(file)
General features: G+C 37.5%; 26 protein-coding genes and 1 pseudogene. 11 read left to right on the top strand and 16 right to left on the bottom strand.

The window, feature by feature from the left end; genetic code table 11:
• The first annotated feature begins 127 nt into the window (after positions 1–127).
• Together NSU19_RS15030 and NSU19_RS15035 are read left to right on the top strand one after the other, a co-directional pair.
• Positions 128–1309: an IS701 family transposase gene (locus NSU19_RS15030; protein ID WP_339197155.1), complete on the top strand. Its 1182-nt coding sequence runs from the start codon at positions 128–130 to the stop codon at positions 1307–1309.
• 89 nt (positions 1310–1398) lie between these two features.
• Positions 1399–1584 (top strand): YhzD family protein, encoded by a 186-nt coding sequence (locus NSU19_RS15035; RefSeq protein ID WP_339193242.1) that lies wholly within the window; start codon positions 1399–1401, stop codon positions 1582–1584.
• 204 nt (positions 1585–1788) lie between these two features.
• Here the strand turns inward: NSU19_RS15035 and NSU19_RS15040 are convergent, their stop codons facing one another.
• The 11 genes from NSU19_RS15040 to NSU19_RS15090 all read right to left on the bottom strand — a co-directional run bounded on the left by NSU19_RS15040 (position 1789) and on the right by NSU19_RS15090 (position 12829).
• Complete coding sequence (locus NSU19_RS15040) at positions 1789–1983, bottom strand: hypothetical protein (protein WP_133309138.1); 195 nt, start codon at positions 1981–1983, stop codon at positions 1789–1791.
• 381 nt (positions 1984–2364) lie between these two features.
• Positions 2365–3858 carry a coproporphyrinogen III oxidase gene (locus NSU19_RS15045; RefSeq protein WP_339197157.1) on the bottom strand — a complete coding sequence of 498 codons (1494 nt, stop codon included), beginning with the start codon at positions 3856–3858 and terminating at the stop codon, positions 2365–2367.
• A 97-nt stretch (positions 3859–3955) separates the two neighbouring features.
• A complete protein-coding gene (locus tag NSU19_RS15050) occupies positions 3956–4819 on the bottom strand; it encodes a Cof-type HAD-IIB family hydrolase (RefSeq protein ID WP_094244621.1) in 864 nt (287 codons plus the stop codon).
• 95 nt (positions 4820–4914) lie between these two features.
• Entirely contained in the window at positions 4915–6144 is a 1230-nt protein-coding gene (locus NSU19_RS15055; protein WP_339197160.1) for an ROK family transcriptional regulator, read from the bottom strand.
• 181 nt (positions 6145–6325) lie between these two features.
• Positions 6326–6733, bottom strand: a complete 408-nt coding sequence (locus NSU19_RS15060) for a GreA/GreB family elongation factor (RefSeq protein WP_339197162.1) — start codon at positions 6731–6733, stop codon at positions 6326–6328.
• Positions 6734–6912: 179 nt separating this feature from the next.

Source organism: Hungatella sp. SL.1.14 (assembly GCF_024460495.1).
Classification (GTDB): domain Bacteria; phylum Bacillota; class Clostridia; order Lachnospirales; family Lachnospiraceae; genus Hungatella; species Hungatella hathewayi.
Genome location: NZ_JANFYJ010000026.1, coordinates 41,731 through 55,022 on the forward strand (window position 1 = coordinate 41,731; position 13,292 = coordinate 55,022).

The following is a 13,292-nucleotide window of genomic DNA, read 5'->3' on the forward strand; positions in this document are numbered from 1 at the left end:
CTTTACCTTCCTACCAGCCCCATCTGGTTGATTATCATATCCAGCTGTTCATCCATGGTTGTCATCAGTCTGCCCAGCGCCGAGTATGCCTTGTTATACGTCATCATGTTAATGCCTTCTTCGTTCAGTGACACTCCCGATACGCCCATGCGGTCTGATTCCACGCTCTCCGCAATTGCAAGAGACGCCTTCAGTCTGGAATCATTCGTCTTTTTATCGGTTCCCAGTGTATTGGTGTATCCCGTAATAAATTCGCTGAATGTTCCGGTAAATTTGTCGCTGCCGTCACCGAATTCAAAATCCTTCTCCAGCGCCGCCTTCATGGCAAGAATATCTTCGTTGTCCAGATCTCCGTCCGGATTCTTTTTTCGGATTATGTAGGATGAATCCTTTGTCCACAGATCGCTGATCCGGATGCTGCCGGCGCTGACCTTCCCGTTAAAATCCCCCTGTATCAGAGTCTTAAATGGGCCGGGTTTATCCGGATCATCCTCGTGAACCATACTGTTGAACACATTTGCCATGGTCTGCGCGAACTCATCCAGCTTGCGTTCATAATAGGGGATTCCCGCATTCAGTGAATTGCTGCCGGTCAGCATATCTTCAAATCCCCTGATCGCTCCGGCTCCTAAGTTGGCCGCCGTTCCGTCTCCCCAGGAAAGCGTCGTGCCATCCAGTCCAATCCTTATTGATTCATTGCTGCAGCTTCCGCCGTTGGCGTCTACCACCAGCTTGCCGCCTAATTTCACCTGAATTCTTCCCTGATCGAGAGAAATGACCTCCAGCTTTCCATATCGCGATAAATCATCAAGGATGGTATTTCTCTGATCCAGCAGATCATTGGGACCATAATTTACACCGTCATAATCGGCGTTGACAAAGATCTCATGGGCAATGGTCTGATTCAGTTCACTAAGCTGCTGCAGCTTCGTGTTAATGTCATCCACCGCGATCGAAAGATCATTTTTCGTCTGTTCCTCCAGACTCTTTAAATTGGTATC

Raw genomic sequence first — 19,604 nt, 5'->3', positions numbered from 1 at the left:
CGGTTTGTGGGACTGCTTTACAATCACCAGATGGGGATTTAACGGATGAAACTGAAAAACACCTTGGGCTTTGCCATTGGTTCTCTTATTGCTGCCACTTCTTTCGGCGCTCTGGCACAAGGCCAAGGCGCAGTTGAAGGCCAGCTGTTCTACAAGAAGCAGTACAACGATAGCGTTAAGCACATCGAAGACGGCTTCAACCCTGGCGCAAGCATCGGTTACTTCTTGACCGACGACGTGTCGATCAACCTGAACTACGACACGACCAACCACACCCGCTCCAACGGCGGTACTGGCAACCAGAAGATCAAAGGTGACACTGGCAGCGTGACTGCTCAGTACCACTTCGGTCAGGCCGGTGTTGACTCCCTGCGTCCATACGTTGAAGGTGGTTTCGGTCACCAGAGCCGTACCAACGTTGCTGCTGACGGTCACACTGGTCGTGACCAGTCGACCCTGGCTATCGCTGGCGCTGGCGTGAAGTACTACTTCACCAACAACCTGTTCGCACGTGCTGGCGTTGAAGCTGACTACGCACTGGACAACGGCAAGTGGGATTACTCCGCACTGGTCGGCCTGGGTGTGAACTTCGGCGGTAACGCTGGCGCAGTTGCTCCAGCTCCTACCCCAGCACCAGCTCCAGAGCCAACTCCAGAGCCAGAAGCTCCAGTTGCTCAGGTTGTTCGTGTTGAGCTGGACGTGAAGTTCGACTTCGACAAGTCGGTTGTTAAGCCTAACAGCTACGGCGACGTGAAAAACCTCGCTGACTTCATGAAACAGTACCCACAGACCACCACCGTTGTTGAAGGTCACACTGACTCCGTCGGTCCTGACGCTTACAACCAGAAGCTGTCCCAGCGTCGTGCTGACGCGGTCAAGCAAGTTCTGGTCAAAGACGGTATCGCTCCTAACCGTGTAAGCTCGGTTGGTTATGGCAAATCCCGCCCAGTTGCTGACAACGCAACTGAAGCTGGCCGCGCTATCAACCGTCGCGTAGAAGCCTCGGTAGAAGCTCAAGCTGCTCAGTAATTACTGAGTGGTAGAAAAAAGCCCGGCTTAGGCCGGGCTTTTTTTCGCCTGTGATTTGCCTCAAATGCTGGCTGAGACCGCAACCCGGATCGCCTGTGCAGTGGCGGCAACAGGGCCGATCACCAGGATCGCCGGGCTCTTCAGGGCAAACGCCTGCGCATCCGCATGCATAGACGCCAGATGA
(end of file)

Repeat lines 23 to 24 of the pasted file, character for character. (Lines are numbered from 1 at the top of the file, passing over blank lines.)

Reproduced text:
Genome location: NZ_JANFYJ010000026.1, coordinates 41,731 through 55,022 on the forward strand (window position 1 = coordinate 41,731; position 13,292 = coordinate 55,022).

The following is a 13,292-nucleotide window of genomic DNA, read 5'->3' on the forward strand; positions in this document are numbered from 1 at the left end: